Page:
Sputnik virophage

Sputnik virophage
Virus classification
Group: Group I (dsDNA)
Order: Unassigned
Family: Unassigned
Genus: Unassigned
Species: Sputnik virophage

Sputnik virophage (from Russian cпутник "satellite", Latin "virus" and Greek φάγειν phagein "to eat") is a subviral agent that reproduces in amoeba cells that are already infected by a certain helper virus; Sputnik uses the helper virus's machinery for reproduction and inhibits replication of the helper virus.

Viruses like Sputnik that depend on co-infection of the host cell by helper viruses are known as satellite viruses. At its discovery in a Paris water-cooling tower in 2008 Sputnik was the first known satellite virus that inhibited replication of its helper virus and thus acted as a parasite of that virus. In analogy to the term bacteriophage it was called a virophage.[1] However, the usage of this term and the relationship between virophages and classical satellite viruses remain controversial.[2]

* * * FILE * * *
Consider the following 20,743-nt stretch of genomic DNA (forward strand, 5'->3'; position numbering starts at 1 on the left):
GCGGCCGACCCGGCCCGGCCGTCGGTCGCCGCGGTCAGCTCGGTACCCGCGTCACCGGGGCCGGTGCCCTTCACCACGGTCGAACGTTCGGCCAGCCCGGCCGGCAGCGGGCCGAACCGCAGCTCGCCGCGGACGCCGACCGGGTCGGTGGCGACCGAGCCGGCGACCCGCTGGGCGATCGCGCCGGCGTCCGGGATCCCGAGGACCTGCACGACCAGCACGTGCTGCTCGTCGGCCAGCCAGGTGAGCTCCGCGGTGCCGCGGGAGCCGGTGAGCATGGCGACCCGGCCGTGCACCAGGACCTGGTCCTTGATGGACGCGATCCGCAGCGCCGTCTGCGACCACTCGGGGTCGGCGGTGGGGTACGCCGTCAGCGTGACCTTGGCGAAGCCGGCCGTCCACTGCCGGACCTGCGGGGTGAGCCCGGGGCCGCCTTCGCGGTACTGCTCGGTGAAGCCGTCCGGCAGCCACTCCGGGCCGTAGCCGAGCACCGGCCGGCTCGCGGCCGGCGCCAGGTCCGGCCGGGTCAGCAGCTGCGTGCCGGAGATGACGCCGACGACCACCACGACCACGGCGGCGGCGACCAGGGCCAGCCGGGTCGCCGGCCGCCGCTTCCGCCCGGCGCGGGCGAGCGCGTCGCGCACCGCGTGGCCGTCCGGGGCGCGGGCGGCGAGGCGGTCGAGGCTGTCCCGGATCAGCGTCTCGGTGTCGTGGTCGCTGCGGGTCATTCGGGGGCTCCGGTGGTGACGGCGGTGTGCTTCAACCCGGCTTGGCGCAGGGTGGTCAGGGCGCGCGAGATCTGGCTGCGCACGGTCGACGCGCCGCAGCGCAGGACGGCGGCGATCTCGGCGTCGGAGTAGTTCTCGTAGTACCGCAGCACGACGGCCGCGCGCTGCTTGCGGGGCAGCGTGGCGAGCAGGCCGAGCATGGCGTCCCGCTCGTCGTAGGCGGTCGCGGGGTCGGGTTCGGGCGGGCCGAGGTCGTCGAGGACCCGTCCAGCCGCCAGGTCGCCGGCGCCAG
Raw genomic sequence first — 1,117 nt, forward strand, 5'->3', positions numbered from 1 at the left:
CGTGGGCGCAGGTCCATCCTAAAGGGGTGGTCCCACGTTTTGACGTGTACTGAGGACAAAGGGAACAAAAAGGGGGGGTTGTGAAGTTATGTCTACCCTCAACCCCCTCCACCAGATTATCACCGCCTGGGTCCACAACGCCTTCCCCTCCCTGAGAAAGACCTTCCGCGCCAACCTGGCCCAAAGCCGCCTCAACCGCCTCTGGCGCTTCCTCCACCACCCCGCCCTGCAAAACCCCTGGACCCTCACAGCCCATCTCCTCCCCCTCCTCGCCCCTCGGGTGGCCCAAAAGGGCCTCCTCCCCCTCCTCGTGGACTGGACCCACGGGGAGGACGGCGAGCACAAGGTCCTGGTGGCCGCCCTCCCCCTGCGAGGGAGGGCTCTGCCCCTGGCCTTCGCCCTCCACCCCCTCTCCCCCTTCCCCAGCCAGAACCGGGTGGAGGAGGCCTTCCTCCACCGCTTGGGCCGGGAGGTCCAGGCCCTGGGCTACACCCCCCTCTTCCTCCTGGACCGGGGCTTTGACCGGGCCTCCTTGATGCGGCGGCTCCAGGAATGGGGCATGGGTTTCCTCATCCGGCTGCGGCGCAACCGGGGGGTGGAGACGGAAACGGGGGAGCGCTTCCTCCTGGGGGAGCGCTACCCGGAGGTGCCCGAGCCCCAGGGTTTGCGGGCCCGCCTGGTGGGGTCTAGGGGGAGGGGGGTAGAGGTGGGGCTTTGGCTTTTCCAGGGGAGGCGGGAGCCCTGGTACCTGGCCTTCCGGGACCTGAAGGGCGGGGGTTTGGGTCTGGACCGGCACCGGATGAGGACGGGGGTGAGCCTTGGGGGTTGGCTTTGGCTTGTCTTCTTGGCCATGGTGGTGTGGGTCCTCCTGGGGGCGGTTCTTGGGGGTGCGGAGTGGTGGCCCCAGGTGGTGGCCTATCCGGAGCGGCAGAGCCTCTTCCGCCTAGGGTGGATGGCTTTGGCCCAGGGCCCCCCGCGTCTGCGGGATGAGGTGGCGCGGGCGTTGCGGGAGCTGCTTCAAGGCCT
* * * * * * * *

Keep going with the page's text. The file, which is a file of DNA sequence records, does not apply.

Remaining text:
Sputnik was first isolated from a sample obtained from humans; it was harvested from the contact lens fluid of an individual with keratitis.[3] Naturally however, the Sputnik virophage has been found to multiply inside species of the opportunistically pathogenic protozoan Acanthamoeba , but only if that amoeba is infected with the large mamavirus. Sputnik harnesses the mamavirus proteins to rapidly produce new copies of itself.[1]